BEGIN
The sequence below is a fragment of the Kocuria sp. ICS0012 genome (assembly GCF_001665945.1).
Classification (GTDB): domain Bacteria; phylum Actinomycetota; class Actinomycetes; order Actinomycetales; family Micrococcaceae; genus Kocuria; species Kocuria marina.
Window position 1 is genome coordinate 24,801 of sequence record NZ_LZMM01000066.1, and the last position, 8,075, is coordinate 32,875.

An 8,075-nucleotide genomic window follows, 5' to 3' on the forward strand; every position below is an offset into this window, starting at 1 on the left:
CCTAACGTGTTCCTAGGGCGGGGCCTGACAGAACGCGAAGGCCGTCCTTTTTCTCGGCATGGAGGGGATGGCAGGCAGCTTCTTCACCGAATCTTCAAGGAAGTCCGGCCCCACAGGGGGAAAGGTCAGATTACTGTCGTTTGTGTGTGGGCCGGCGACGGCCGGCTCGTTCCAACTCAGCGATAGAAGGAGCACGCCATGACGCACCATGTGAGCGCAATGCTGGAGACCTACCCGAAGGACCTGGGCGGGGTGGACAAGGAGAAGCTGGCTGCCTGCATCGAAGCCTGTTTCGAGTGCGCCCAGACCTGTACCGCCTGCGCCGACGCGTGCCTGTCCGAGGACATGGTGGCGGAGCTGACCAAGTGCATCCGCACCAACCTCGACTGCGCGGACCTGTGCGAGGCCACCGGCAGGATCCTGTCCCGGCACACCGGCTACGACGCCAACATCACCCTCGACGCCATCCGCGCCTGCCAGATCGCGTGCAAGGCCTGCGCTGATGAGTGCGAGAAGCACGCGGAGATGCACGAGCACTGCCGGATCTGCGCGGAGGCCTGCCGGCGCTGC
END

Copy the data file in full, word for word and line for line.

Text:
The sequence below is a fragment of the Kocuria sp. ICS0012 genome (assembly GCF_001665945.1).
Classification (GTDB): domain Bacteria; phylum Actinomycetota; class Actinomycetes; order Actinomycetales; family Micrococcaceae; genus Kocuria; species Kocuria marina.
Window position 1 is genome coordinate 24,801 of sequence record NZ_LZMM01000066.1, and the last position, 8,075, is coordinate 32,875.

An 8,075-nucleotide genomic window follows, 5' to 3' on the forward strand; every position below is an offset into this window, starting at 1 on the left:
CCTAACGTGTTCCTAGGGCGGGGCCTGACAGAACGCGAAGGCCGTCCTTTTTCTCGGCATGGAGGGGATGGCAGGCAGCTTCTTCACCGAATCTTCAAGGAAGTCCGGCCCCACAGGGGGAAAGGTCAGATTACTGTCGTTTGTGTGTGGGCCGGCGACGGCCGGCTCGTTCCAACTCAGCGATAGAAGGAGCACGCCATGACGCACCATGTGAGCGCAATGCTGGAGACCTACCCGAAGGACCTGGGCGGGGTGGACAAGGAGAAGCTGGCTGCCTGCATCGAAGCCTGTTTCGAGTGCGCCCAGACCTGTACCGCCTGCGCCGACGCGTGCCTGTCCGAGGACATGGTGGCGGAGCTGACCAAGTGCATCCGCACCAACCTCGACTGCGCGGACCTGTGCGAGGCCACCGGCAGGATCCTGTCCCGGCACACCGGCTACGACGCCAACATCACCCTCGACGCCATCCGCGCCTGCCAGATCGCGTGCAAGGCCTGCGCTGATGAGTGCGAGAAGCACGCGGAGATGCACGAGCACTGCCGGATCTGCGCGGAGGCCTGCCGGCGCTGC